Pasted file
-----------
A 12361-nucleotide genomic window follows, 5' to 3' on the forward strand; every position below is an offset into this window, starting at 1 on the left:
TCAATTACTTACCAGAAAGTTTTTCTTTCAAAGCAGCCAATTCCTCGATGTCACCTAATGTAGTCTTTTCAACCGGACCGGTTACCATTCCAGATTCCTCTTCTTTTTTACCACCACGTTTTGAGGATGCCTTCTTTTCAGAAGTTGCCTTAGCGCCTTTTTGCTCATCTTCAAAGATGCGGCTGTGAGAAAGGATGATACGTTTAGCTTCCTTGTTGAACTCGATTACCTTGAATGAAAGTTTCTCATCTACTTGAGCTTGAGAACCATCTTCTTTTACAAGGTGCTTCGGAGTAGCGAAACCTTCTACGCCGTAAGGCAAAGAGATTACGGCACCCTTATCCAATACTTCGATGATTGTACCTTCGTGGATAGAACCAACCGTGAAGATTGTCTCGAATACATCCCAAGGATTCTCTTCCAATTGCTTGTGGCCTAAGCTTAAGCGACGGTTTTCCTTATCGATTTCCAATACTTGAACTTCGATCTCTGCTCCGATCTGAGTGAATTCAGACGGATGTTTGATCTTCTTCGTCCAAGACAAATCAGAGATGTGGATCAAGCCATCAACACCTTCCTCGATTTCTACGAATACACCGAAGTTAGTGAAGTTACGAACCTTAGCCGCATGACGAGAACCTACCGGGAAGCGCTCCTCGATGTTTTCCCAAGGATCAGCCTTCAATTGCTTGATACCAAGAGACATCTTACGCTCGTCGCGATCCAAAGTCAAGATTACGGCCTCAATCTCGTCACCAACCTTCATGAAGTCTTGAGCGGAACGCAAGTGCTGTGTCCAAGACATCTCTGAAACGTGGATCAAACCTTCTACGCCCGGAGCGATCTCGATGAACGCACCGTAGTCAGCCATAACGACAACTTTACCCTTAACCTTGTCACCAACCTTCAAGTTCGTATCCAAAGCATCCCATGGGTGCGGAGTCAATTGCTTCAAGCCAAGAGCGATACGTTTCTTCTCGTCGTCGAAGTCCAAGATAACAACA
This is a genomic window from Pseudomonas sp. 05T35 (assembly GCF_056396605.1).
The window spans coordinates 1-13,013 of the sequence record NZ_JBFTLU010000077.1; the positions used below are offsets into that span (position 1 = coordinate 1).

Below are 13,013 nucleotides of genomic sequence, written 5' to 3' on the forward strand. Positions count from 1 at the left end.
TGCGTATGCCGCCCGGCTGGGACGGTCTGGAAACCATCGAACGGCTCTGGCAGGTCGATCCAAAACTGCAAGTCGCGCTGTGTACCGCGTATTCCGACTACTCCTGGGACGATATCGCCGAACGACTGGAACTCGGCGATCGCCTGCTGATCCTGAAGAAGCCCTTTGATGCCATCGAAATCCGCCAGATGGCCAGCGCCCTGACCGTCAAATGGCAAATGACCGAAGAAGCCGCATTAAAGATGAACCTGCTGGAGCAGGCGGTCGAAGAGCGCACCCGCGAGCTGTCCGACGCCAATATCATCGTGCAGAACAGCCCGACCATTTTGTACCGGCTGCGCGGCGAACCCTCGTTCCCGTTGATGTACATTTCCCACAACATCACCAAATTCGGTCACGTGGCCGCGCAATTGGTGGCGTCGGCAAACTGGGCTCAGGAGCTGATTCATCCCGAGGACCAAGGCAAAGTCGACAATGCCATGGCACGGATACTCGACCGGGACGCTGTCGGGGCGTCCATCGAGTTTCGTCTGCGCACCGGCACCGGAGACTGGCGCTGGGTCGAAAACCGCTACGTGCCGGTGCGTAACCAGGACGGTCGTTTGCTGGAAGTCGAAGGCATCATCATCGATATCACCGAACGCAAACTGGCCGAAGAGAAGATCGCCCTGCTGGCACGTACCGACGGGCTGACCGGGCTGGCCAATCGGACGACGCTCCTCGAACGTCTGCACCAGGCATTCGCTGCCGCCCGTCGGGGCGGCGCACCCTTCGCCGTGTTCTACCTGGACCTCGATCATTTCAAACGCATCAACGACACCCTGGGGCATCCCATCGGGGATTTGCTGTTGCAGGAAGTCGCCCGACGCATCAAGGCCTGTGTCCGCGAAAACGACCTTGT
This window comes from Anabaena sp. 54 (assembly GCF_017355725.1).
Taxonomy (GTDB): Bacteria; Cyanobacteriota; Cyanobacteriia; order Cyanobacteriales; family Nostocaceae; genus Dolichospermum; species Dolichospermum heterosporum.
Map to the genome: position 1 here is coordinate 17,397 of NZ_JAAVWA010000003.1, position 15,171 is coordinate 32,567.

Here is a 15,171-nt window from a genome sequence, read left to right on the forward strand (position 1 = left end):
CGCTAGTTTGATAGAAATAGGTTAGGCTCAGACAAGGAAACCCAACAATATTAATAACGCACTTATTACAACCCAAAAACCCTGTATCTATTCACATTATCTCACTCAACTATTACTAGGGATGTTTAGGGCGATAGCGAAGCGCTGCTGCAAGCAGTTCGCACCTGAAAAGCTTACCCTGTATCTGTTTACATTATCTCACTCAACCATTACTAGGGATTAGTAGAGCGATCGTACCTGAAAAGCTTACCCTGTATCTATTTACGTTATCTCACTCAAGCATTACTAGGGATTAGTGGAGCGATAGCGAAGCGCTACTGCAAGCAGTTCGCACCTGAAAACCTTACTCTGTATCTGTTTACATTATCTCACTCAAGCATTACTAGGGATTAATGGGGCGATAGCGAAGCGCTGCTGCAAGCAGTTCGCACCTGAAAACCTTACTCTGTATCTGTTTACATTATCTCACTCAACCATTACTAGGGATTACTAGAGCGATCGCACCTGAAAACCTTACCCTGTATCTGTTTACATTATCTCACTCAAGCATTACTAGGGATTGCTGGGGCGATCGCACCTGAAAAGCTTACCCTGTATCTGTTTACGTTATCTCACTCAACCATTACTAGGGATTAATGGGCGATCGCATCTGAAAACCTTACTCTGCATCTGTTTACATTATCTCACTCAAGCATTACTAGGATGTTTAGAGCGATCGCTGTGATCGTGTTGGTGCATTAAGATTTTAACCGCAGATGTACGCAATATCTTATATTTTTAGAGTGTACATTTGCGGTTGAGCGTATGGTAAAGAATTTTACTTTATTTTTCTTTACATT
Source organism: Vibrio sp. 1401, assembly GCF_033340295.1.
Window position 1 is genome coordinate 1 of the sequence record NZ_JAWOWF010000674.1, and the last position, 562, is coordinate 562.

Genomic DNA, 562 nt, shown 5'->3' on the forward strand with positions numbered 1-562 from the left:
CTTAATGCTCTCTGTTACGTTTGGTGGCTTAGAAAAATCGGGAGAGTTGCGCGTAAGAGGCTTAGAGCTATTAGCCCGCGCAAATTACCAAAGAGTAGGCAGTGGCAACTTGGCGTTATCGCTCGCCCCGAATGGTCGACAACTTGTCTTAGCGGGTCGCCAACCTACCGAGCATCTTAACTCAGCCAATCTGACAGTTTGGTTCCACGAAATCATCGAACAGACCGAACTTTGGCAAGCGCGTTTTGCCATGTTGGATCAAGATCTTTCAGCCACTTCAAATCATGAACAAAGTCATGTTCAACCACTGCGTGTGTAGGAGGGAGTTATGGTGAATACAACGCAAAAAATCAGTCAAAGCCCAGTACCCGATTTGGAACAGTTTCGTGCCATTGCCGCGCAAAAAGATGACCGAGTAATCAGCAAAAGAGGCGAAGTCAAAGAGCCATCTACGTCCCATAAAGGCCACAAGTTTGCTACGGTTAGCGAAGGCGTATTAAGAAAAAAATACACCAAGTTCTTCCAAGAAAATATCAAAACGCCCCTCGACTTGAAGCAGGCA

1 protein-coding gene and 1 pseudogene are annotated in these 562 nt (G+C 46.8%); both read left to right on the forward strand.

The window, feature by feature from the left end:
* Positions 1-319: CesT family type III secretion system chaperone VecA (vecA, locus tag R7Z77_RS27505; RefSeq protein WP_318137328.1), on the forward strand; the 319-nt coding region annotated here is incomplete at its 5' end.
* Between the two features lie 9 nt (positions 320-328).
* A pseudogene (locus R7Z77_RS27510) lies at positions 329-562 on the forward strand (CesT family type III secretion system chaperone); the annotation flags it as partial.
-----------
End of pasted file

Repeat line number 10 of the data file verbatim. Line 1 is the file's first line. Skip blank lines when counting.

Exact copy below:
Here is a 15,171-nt window from a genome sequence, read left to right on the forward strand (position 1 = left end):